Suboxone, a combination drug that includes buprenorphine and naloxone, is approved by the Food and Drug Administration (FDA) exclusively for the treatment of opiate addiction. However, the drug has come under fire in recent years due to the risk of developing a secondary addiction as well as accidental overdose.
- Deaths of children who found their parents’ Suboxone prescription and died after taking the drug
- The diversion of Suboxone to the street where it is abused in combination with other drugs
- Whether or not the abuse-resistant film version of Suboxone should completely replace the oft-abused sublingual tablets
- Whether or not generic versions of the drug should be allowed
- Whether or not an injection version of Suboxone called Probuphine should be approved for use in opiate addiction treatment
Despite the petition to stop the approval of generic versions of the drug by Reckitt Benckiser, the manufacturer of Suboxone, the FDA has approved two different generic options. Whether or not they will approve Probuphine treatment is still up for debate, as is the decision of insurance companies to again cover the tablet versions of the drug over the film version in the interest of protecting small children. As the conversations continue, many patients are hoping to bypass all the debates by simply choosing another method of opiate detox. Although not as simple as a Suboxone prescription that can be taken at home, there are other ways to deal with opiate addiction.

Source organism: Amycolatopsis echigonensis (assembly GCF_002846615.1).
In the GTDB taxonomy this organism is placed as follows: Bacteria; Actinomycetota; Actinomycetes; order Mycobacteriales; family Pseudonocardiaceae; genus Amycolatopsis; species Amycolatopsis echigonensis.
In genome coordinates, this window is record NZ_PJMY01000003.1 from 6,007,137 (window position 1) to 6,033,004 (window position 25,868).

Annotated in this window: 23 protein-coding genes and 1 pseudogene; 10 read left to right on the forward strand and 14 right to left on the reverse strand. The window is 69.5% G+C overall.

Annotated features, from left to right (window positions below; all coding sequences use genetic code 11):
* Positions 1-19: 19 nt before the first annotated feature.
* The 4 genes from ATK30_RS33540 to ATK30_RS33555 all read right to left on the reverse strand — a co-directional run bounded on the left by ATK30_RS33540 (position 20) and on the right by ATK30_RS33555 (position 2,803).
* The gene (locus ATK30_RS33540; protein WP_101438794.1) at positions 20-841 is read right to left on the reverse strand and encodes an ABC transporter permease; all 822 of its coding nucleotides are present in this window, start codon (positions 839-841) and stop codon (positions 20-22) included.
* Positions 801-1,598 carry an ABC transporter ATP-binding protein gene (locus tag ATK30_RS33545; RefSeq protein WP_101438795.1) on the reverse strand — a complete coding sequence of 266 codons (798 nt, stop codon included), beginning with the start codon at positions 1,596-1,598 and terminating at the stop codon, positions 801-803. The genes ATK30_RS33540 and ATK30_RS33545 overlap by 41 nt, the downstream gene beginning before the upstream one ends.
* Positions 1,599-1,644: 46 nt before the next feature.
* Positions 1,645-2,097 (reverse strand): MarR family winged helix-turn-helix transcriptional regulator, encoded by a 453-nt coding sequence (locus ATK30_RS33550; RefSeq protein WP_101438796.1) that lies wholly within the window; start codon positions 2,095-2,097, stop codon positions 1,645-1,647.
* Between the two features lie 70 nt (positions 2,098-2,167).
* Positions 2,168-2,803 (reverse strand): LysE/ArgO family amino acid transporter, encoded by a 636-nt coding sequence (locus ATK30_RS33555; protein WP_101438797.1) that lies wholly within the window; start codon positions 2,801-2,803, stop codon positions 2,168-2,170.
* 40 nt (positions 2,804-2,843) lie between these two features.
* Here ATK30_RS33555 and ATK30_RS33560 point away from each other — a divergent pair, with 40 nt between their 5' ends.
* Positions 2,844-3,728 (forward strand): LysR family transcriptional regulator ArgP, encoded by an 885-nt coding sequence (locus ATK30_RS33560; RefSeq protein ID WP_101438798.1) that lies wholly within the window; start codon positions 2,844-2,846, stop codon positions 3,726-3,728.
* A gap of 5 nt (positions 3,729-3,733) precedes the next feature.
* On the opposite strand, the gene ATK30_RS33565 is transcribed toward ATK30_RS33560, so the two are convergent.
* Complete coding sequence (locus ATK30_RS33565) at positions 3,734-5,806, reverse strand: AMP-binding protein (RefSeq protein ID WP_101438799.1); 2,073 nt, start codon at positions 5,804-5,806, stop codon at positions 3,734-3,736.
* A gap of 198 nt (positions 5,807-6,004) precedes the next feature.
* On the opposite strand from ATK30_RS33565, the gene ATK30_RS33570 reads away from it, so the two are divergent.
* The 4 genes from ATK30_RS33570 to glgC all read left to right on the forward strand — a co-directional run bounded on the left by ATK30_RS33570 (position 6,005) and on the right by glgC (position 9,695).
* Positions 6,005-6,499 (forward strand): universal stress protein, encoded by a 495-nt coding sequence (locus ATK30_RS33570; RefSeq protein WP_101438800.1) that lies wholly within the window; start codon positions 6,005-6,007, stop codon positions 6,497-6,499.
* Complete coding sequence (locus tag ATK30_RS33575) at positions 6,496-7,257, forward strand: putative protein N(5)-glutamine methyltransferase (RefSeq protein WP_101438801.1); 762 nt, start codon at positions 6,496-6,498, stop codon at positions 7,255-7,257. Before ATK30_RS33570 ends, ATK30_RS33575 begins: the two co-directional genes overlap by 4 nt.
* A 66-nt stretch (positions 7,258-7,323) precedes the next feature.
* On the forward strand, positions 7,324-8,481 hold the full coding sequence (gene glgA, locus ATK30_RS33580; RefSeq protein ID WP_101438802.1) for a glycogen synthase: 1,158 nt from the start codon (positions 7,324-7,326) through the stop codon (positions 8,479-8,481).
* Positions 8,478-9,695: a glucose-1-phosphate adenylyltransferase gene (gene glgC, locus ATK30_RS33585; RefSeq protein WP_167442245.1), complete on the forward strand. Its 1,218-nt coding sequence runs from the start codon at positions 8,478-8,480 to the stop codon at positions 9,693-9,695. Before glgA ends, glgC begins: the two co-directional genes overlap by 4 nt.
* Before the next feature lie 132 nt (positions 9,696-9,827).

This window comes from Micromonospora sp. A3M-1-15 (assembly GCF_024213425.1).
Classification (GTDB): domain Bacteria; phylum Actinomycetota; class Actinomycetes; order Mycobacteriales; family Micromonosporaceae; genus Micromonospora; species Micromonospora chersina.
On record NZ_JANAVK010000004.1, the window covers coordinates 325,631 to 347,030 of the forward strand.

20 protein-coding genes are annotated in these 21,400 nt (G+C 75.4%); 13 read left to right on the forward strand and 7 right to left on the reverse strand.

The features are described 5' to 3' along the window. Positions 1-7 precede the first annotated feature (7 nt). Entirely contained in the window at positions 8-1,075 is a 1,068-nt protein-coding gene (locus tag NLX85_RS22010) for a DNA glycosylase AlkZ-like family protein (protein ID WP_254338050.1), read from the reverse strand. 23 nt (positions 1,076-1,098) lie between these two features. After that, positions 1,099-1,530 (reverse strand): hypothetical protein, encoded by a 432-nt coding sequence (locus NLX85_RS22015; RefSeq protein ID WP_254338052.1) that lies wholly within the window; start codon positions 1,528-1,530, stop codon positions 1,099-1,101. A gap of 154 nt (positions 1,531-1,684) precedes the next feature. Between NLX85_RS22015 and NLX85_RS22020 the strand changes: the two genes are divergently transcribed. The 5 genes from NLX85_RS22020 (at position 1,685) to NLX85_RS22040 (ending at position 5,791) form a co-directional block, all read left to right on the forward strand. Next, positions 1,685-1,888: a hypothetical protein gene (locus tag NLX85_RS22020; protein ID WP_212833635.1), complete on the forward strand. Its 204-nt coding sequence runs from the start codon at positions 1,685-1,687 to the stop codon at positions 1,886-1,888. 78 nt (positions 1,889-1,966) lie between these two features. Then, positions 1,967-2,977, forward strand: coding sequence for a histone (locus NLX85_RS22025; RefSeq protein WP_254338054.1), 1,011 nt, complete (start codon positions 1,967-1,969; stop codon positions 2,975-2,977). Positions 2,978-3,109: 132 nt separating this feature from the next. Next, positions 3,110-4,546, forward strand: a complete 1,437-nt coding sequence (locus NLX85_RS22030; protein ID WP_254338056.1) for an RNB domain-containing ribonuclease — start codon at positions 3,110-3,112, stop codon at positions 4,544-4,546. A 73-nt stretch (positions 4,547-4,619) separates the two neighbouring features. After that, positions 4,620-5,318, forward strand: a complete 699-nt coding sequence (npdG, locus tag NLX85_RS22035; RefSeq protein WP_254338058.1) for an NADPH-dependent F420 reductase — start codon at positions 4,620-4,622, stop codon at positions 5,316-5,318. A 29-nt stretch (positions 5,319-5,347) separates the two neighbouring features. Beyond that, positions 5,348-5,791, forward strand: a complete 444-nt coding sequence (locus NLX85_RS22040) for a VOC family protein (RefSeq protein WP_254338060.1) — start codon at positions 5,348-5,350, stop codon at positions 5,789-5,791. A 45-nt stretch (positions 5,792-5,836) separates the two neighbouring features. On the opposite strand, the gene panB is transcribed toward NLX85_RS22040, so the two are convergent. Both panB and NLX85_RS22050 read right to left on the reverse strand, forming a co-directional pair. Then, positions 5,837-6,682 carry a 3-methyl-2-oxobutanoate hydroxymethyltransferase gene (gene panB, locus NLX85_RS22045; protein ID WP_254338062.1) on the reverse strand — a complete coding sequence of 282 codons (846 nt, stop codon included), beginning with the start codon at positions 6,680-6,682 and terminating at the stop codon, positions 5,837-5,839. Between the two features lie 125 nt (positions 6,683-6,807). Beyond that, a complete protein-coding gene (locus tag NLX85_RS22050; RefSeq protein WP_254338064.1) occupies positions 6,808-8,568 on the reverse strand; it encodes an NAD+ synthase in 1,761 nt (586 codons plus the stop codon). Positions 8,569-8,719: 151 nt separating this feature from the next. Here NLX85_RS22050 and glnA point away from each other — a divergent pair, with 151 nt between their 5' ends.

Methadone is by far the most popular treatment for opiate addiction and has been for decades. It can be used for patients with either high-dose or low-dose heroin addictions. Suboxone can only be used for patients with low-dose addictions. Methadone is highly regulated by the federal government, and patients are required to come to a methadone clinic for their treatment. While there, patients take a liquid version of the drug in front of a substance abuse treatment professional, thus limiting the abuse potential. Additionally, doses can be lowered milligram by milligram to meet the comfort level of the patient.
The benefit of quitting the use of heroin or prescription painkillers without any medication assistance is the brevity of the experience, although being monitored by a physician or addiction professional is the safest option. Rather than dragging out the detox for months or even years, patients push through the intensely difficult withdrawal symptoms in about a week. Once detox is over, patients are completely drug-free and ready to begin the psychotherapeutic healing process.
Any method of opiate detox has its challenges. Suboxone patients may experience complications if they relapse while on the medication. Methadone patients struggle with upholding the stiff federal regulations as they attempt to build a new life in recovery. Patients who opt for cold turkey detox may experience medical complications and fear the extreme discomfort of the experience. Learning more about your options can help you make the best choice for your unique situation.
If you are unsure which opiate detox method is the right one for you or your loved one, we can help. Contact us at Michael’s House today to discuss the different opiate rehab options available.
 Business Wire. “Amneal Pharmaceuticals Receives FDA Approval for Generic Suboxone,” February 25, 2013. Accessed April 11, 2017. http://www.businesswire.com/news/home/20130225005607/en/Amneal-Pharmaceuticals-Receives-FDA-Approval-Generic-Suboxone%C2%AE
 The Mayo Clinic. “Buprenorphine/Naloxone,” March 1, 2017. Accessed April 11, 2017. http://www.mayoclinic.org/drugs-supplements/buprenorphine-naloxone-oromucosal-route-sublingual-route/description/drg-20074097